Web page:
Clark Revives Former Success

After two months of searching, an announcement made last week named Jamie Clark as the new Virginia and James Welch head coach for the Harvard’s men’s soccer team. Clark comes to the Crimson after spending two years as assistant coach of the Fighting Irish of Notre Dame and will look to build on the achievements of previous coach, John Kerr, who left Harvard in December to take a head coaching position at his alma mater, Duke University.

“We were all really impressed that everywhere he went, he was successful,” freshman mid-fielder Robert Millock said. “He was really ambitious to make us into a top level program both on and off and the field.”

Clark has had a very successful soccer career, both as a player and a coach. Only 31 years old, he has already amassed a substantial repertoire of accomplishments in the worlds as of both collegiate and professional soccer.

An assistant to his father, Bobby Clark, for the past two years, he helped bring the Fighting Irish to the NCAA quarterfinals for the first time in school history, a feat the team repeated the following year. Also, Clark coached four players who were drafted by Major League Soccer—Greg Dalby and Nate Norman in 2007, and Ryan Miller and Joseph Lapira in 2008. Lapira also received the prestigious Hermann Trophy and was named the Soccer America Player of the Year during Clark’s tenure at Notre Dame.

Clark worked with the University of New Mexico for four years prior to his job on the Fighting Irish staff and helped bring the Lobos from soccer obscurity to both the NCAA tournament and the finals of the College Cup. During his stay, the University of New Mexico’s record rose from 32-40-4 in the four years before he arrived to 61-16-8 during his stay tenure.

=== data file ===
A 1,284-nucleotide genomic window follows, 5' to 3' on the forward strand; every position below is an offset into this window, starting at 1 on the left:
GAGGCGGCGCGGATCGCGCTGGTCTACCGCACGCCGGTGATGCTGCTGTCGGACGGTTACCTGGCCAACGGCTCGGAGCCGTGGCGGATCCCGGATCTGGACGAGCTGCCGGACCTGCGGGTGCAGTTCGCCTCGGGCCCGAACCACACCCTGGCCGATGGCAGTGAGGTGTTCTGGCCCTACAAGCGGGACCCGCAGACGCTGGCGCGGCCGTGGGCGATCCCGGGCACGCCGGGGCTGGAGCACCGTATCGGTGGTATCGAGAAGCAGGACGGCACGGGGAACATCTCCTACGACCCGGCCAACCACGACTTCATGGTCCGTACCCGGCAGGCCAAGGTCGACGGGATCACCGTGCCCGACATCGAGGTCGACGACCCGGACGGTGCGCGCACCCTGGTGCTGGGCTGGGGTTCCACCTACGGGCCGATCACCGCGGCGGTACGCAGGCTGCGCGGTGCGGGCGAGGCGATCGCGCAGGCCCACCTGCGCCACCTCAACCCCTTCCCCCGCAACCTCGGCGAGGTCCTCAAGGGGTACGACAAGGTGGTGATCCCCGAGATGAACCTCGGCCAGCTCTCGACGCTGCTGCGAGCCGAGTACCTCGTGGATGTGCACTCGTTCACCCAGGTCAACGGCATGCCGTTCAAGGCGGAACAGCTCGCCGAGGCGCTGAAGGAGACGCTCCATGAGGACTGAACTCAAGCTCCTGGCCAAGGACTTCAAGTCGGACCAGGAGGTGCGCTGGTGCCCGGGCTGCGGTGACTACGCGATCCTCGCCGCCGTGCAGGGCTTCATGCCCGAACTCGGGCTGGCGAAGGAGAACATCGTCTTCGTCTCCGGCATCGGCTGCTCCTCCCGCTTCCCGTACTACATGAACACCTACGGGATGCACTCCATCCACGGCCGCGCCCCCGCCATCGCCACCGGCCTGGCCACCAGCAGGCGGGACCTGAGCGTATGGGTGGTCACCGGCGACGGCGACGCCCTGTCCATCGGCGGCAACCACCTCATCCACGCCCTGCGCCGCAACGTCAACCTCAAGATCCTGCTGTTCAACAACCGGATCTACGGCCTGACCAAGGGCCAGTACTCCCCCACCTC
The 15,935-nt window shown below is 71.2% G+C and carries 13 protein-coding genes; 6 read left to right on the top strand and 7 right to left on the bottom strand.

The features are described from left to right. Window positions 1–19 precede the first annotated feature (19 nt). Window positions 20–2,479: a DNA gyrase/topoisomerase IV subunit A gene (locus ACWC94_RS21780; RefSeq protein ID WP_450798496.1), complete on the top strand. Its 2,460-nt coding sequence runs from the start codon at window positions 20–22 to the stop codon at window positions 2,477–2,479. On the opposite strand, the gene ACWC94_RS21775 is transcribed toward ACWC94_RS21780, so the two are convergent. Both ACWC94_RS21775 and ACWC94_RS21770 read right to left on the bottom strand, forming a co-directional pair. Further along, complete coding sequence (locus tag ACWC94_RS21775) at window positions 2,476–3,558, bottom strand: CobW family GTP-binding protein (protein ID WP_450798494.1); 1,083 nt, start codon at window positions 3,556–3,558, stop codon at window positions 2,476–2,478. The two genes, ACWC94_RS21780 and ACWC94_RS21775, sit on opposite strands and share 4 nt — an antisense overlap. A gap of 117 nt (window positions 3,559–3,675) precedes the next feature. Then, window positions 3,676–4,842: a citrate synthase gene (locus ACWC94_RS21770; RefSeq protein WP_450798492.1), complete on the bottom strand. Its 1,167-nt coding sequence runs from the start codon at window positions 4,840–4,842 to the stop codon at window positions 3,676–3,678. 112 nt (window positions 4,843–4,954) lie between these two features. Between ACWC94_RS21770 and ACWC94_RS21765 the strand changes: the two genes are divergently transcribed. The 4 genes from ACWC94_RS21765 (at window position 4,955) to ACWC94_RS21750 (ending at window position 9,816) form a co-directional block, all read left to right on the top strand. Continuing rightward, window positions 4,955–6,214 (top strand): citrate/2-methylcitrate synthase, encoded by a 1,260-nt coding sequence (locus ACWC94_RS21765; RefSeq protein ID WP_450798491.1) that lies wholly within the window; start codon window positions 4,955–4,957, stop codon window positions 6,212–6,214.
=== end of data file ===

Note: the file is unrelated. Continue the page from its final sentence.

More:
As a successful player, Clark was a two-time All American member of the 1998 Stanford soccer team, which went to the NCAA tournament for the first time in the history of the Cardinal’s program. He was drafted in the second round by the San Jose Earthquakes of the MLS, where he played as a starter in the first game of the season, even before he had technically graduated from college. Before a debilitating groin injury ended his career, Clark was one of five finalists for MLS’s Rookie of the Year.

“He’s got a very good feel for the game,” Bobby Clark said. “He sees the game very well and he handles people well. He’s got a very good field presence and field knowledge.”

Hopefully, Clark will be able to impart these skills upon the Crimson team, which has secured its place in the collegiate soccer lexicon thanks to several successful seasons.

“I think he just wants to make the whole atmosphere very professional,” Millock said. “In the past, we have not had a unified direction for the team and having a new coach this year might give us a bump we need to become an elite program rather than a top-20 program.”

Clark will also be able to relate to his new geographical location thanks to his New Hampshire roots in which he grew up as a Boston Red Sox and Celtics fan, which cannot hurt in his assimilation into the Harvard area.

More important than his connections to the Cambridge culture, however, are the challenges that Clark will face in his first year as a head coach. Filling the shoes of a seasoned veteran like Kerr will be no easy task, and the Crimson’s strong play in the past several seasons has raised expectations.

Not only will Harvard have an additional motive in its desire to triumph over Duke in their first match of the 2008-2009 season, when the Crimson meets up wit its old coach, but now there will also be an incentive should Harvard ever cross paths with Notre Dame.

“If we meet at NCAA finals, I don’t know who his mother will support,” Bobby Clark joked. “He could split the family on that one.”

—Robert T. Hamlin contributed to the reporting of this story.

—Staff writer Alexandra J. Mihalek can be reached at amihalek@fas.harvard.edu.

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